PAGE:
Impact of Budget

May 14, 2012

Q. Do you think the Federal Budget was good or bad for you personally?

Q. Do you think the Federal Budget was good or bad for average working people?

Q. Do you think the Federal Budget was good or bad for Australian businesses?

Q. Do you think the Federal Budget was good or bad for the Australian economy overall?

 

You personally

Working people

Australian businesses

Economy overall

 

2010

2011

2012

2012

2010

2011

2012

2010

2011

2012

Total good

22%

11%

17%

31%

27%

20%

10%

36%

27%

26%

Total bad

26%

29%

26%

24%

32%

25%

43%

28%

29%

32%

Very good

3%

2%

2%

4%

3%

3%

1%

6%

4%

4%

Good

19%

9%

15%

27%

24%

17%

9%

30%

23%

22%

Neither good nor bad

33%

44%

44%

33%

9%

31%

29%

10%

25%

25%

Bad

18%

21%

17%

19%

22%

19%

28%

18%

21%

21%

Very bad

8%

8%

9%

5%

10%

6%

15%

10%

8%

11%

Don’t know

20%

16%

12%

12%

31%

23%

18%

26%

20%

17%

In terms of the economy overall there was a similar response to the 2012 budget compared to last year’s. 26% (down 1%) thought the economy was good for the economy and 32% (up 3%) thought it was bad.

44% of respondents thought the Federal budget was neither good nor bad for them personally – 17% (up 6%) said it was good and 26% (down 3%) bad. 28% of respondents aged 35-44 thought it was good for them while 38% of those aged 55+ thought it was bad.

31% thought it was good for working people and 24% thought it was bad. 35% of part-time workers thought it was good for working people.

43% (up 18%) thought the budget was bad for business, 10% (down 10%) good and 29% said it was neither.

Comments »

Approval of Budget Items

May 14, 2012

Q. Do you approve or disapprove of the following parts of the Federal budget?

 

Total approve

Total disapprove

Strongly approve

Approve

Disapprove

Strongly disapprove

Don’t know

Reduced spending on defence

48%

43%

14%

34%

28%

15%

10%

Increased spending on dental health

87%

8%

30%

57%

7%

1%

6%

Bonus payments to low-income families with children at school

60%

33%

16%

44%

20%

13%

7%

Returning the budget to surplus

61%

26%

15%

46%

19%

7%

14%

Tightening eligibility for parenting payments for single mothers

65%

25%

26%

39%

17%

8%

10%

Increasing tax on super contributions for people on high incomes

60%

31%

28%

32%

20%

11%

9%

Respondents were divided on reduced defence spending – 48% approved and 43% disapproved. Support for reduced defence spending was highest among those aged 18-34 (57%).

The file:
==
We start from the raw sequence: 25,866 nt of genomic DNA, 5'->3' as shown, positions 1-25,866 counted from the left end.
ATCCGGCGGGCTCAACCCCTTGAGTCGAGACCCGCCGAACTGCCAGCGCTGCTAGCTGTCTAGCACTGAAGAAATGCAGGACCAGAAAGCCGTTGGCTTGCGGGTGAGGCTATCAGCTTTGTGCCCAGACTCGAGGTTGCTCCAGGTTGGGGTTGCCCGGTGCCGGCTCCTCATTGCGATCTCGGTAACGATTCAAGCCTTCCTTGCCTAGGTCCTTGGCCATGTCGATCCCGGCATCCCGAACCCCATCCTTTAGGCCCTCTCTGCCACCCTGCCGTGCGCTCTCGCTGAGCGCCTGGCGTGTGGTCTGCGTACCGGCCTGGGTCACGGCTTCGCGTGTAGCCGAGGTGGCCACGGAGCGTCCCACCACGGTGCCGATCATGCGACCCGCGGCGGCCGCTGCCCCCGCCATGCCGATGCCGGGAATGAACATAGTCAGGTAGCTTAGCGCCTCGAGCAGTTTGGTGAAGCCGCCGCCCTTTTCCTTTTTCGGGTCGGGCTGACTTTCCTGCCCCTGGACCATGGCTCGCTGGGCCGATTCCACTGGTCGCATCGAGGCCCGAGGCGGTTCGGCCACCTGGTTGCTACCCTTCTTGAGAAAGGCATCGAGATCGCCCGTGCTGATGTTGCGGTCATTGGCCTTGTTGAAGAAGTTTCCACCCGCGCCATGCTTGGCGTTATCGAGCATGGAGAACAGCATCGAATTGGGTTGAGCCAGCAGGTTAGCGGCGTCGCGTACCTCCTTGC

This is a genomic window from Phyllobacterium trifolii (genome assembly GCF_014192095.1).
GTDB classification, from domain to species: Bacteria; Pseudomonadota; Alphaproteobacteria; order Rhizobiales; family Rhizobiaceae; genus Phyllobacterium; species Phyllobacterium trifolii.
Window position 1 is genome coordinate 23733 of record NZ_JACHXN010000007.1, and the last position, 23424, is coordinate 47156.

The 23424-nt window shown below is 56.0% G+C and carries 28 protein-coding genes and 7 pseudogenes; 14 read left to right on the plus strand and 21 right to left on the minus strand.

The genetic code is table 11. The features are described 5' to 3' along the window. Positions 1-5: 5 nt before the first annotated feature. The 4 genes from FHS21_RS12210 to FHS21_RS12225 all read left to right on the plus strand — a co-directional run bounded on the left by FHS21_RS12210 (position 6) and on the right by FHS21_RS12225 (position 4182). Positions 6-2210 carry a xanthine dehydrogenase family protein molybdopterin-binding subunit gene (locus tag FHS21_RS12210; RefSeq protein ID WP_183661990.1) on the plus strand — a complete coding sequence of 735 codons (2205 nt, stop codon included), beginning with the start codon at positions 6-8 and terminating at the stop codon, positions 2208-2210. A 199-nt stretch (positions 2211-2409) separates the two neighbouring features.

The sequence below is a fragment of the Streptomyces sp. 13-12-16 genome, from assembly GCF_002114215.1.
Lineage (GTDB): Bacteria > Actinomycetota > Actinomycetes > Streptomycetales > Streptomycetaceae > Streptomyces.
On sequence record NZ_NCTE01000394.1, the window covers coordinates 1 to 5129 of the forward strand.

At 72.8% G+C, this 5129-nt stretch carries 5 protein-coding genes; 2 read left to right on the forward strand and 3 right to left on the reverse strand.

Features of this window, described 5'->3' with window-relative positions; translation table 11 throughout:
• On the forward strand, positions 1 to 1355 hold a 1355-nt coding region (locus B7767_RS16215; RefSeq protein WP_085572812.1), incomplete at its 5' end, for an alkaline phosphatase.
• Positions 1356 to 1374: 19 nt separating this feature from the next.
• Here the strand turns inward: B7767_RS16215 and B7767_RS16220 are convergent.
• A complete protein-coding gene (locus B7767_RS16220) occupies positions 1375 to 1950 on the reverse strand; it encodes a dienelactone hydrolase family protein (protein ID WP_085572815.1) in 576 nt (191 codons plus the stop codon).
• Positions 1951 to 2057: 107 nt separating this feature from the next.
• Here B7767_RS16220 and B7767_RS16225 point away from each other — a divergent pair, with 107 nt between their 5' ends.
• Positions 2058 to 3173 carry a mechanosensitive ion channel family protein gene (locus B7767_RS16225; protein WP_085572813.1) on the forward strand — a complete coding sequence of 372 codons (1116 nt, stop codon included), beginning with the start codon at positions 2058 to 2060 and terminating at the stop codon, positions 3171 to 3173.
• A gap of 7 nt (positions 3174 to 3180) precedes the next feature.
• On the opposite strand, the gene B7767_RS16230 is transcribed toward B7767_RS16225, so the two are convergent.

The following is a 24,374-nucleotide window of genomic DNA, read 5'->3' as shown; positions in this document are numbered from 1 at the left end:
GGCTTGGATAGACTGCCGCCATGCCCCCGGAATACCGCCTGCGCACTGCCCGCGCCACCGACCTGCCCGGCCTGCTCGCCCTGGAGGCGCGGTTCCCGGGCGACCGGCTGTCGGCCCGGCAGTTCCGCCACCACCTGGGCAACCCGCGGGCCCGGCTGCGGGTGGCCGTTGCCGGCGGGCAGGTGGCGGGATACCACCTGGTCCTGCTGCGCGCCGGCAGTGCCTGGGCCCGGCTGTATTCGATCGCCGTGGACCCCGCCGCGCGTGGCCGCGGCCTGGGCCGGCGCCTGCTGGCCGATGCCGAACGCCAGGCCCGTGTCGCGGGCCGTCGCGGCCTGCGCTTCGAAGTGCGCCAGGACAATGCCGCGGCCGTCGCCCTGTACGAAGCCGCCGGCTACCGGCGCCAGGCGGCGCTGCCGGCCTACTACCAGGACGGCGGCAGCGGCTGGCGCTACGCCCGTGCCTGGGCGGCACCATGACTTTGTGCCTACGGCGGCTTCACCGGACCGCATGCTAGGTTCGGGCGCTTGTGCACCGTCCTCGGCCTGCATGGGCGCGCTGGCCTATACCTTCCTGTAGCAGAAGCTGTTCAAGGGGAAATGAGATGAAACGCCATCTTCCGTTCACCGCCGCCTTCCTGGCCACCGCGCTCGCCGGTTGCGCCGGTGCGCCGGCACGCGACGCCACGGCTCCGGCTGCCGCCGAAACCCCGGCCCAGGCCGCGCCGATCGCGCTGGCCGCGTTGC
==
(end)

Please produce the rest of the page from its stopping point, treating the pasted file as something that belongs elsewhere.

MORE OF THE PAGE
On all other items measured there was quite strong approval – in particular on increased spending on dental health (87%). Other items received at least 60% support – including 61% approval of returning the budget to surplus. 71% of Labor voters and 58% of Liberal/National voters approved the return to surplus.

Increasing tax on super contributions for people on high incomes was approved by 52% of those on incomes of $1,600+ pw and disapproved by 40%.

Comments »

Education Funding or Budget Surplus

Feb 27, 2012

Q. The Gonski report also recommends a $5 billion increase in education funding with $1.5 billion of this additional funding coming from the Federal Government and the rest from the State Governments. If the Federal Government provides this additional funding it may mean they will not be able to return the budget to surplus next year.

Do you think it is more important to provide this additional funding for schools or more important to return a budget surplus?

 

Total

Vote Labor

Vote Lib/Nat

Vote Greens

More important to provide additional funding to schools

61%

63%

58%

83%

More important to return a budget surplus

24%

25%

29%

11%

Don’t know

15%

12%

12%

6%

61% think it is more important to provide additional funding to schools and 24% say it is more important to return a budget surplus.

Those who think it is more important to provide additional funding were women (65%), aged 45+ (67%), and Greens voters (83%).

Comments »

Return to Surplus

Nov 28, 2011

Q. Do you think it is more important for the Government to return the budget to surplus by 2012/13 as planned – which may mean cutting services and raising taxes – OR should they delay the return to surplus and maintain services and invest in infrastructure?

April 4 Total Vote Labor Vote Lib/Nat Vote Greens
Return to surplus by 2012/13, cut services, raise taxes 14% 13% 13% 19% 7%
Delay return to surplus, maintain services, invest in infrastructure 69% 71% 76% 68% 82%
Don’t know 17% 15% 11% 13% 11%

13% support the return to surplus by 2012/13 if it means cutting services and raising taxes and 69% think the Government should delay the return to surplus and maintain services and investment. Opinions are unchanged since this question was asked in April.

No more than 19% of any demographic or voter group supported the return to surplus by 2012/13.